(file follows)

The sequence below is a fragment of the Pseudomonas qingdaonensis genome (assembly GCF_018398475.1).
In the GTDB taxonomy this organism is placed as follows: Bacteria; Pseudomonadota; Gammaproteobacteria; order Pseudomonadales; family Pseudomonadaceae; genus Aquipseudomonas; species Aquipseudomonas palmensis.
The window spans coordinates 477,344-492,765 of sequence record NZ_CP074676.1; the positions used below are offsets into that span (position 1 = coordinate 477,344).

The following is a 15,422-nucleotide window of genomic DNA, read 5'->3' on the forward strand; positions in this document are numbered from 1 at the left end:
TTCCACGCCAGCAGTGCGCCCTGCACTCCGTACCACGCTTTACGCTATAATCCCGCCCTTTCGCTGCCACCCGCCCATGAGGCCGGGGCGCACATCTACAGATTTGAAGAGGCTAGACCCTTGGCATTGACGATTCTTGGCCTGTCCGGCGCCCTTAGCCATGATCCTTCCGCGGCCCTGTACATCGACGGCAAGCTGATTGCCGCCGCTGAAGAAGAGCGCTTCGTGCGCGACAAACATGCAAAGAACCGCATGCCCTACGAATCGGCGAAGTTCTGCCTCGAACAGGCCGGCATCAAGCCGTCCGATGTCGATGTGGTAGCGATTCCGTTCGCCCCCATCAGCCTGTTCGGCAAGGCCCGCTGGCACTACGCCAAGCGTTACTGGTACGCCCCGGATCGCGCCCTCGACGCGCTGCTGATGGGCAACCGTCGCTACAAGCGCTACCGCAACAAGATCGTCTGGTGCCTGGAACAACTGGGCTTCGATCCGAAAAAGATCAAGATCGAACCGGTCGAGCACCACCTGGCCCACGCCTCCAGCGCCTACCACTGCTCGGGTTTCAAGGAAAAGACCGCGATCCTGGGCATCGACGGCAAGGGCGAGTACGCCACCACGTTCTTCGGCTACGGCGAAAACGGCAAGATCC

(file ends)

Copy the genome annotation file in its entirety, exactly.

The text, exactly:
The sequence below is a fragment of the Pseudomonas qingdaonensis genome (assembly GCF_018398475.1).
In the GTDB taxonomy this organism is placed as follows: Bacteria; Pseudomonadota; Gammaproteobacteria; order Pseudomonadales; family Pseudomonadaceae; genus Aquipseudomonas; species Aquipseudomonas palmensis.
The window spans coordinates 477,344-492,765 of sequence record NZ_CP074676.1; the positions used below are offsets into that span (position 1 = coordinate 477,344).

The following is a 15,422-nucleotide window of genomic DNA, read 5'->3' on the forward strand; positions in this document are numbered from 1 at the left end:
TTCCACGCCAGCAGTGCGCCCTGCACTCCGTACCACGCTTTACGCTATAATCCCGCCCTTTCGCTGCCACCCGCCCATGAGGCCGGGGCGCACATCTACAGATTTGAAGAGGCTAGACCCTTGGCATTGACGATTCTTGGCCTGTCCGGCGCCCTTAGCCATGATCCTTCCGCGGCCCTGTACATCGACGGCAAGCTGATTGCCGCCGCTGAAGAAGAGCGCTTCGTGCGCGACAAACATGCAAAGAACCGCATGCCCTACGAATCGGCGAAGTTCTGCCTCGAACAGGCCGGCATCAAGCCGTCCGATGTCGATGTGGTAGCGATTCCGTTCGCCCCCATCAGCCTGTTCGGCAAGGCCCGCTGGCACTACGCCAAGCGTTACTGGTACGCCCCGGATCGCGCCCTCGACGCGCTGCTGATGGGCAACCGTCGCTACAAGCGCTACCGCAACAAGATCGTCTGGTGCCTGGAACAACTGGGCTTCGATCCGAAAAAGATCAAGATCGAACCGGTCGAGCACCACCTGGCCCACGCCTCCAGCGCCTACCACTGCTCGGGTTTCAAGGAAAAGACCGCGATCCTGGGCATCGACGGCAAGGGCGAGTACGCCACCACGTTCTTCGGCTACGGCGAAAACGGCAAGATCC